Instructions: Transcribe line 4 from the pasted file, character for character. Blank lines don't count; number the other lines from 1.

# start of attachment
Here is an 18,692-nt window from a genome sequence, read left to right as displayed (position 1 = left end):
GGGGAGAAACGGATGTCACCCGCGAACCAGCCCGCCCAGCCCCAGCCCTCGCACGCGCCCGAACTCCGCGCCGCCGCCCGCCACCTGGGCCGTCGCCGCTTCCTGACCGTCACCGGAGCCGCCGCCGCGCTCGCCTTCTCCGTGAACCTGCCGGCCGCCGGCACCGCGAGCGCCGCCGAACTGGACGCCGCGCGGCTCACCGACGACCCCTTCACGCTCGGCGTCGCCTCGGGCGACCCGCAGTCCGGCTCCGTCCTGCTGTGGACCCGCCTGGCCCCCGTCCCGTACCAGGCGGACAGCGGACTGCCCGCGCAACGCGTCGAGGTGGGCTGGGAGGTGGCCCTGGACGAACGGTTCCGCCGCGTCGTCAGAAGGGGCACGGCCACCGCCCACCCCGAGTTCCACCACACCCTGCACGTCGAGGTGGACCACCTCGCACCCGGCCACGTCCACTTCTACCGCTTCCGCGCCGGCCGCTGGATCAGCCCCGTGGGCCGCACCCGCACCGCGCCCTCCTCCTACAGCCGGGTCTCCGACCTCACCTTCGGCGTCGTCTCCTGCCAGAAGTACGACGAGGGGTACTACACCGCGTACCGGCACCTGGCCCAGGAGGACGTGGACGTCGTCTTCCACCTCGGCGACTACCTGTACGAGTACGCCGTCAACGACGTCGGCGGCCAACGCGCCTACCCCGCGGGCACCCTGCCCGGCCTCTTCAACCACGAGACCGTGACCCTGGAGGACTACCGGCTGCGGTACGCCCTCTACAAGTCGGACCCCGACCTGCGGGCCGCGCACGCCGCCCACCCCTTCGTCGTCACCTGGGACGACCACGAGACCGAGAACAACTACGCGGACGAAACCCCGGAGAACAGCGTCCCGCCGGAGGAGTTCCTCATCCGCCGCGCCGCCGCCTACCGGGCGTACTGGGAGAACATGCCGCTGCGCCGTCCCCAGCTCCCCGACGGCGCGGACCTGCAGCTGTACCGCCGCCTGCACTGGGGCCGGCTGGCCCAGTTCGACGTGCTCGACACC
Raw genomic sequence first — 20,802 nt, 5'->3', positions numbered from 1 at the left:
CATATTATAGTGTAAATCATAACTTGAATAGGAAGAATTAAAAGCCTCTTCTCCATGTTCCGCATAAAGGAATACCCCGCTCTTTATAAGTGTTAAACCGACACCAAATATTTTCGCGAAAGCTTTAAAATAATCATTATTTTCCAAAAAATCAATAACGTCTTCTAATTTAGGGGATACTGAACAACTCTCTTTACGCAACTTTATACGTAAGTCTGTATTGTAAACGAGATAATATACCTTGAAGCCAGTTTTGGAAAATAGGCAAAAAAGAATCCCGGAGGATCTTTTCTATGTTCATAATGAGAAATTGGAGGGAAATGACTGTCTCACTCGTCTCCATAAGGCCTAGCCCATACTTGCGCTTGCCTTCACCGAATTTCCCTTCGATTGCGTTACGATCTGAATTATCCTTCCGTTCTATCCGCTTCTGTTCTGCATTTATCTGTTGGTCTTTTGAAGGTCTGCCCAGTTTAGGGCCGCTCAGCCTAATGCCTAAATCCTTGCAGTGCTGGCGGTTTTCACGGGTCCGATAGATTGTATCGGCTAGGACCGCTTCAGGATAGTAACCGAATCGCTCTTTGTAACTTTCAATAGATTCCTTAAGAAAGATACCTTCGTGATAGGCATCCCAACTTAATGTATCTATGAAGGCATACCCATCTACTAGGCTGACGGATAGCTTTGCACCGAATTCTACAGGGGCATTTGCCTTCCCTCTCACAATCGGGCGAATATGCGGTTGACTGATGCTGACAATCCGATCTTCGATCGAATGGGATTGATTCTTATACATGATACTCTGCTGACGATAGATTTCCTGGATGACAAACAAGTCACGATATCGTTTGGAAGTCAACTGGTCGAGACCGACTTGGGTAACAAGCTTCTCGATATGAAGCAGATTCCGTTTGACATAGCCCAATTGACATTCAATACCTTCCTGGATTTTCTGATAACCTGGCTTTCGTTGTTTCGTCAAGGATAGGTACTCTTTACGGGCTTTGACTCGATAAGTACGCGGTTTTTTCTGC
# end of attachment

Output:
CATATTATAGTGTAAATCATAACTTGAATAGGAAGAATTAAAAGCCTCTTCTCCATGTTCCGCATAAAGGAATACCCCGCTCTTTATAAGTGTTAAACCGACACCAAATATTTTCGCGAAAGCTTTAAAATAATCATTATTTTCCAAAAAATCAATAACGTCTTCTAATTTAGGGGATACTGAACAACTCTCTTTACGCAACTTTATACGTAAGTCTGTATTGTAAACGAGATAATATACCTTGAAGCCAGTTTTGGAAAATAGGCAAAAAAGAATCCCGGAGGATCTTTTCTATGTTCATAATGAGAAATTGGAGGGAAATGACTGTCTCACTCGTCTCCATAAGGCCTAGCCCATACTTGCGCTTGCCTTCACCGAATTTCCCTTCGATTGCGTTACGATCTGAATTATCCTTCCGTTCTATCCGCTTCTGTTCTGCATTTATCTGTTGGTCTTTTGAAGGTCTGCCCAGTTTAGGGCCGCTCAGCCTAATGCCTAAATCCTTGCAGTGCTGGCGGTTTTCACGGGTCCGATAGATTGTATCGGCTAGGACCGCTTCAGGATAGTAACCGAATCGCTCTTTGTAACTTTCAATAGATTCCTTAAGAAAGATACCTTCGTGATAGGCATCCCAACTTAATGTATCTATGAAGGCATACCCATCTACTAGGCTGACGGATAGCTTTGCACCGAATTCTACAGGGGCATTTGCCTTCCCTCTCACAATCGGGCGAATATGCGGTTGACTGATGCTGACAATCCGATCTTCGATCGAATGGGATTGATTCTTATACATGATACTCTGCTGACGATAGATTTCCTGGATGACAAACAAGTCACGATATCGTTTGGAAGTCAACTGGTCGAGACCGACTTGGGTAACAAGCTTCTCGATATGAAGCAGATTCCGTTTGACATAGCCCAATTGACATTCAATACCTTCCTGGATTTTCTGATAACCTGGCTTTCGTTGTTTCGTCAAGGATAGGTACTCTTTACGGGCTTTGACTCGATAAGTACGCGGTTTTTTCTGC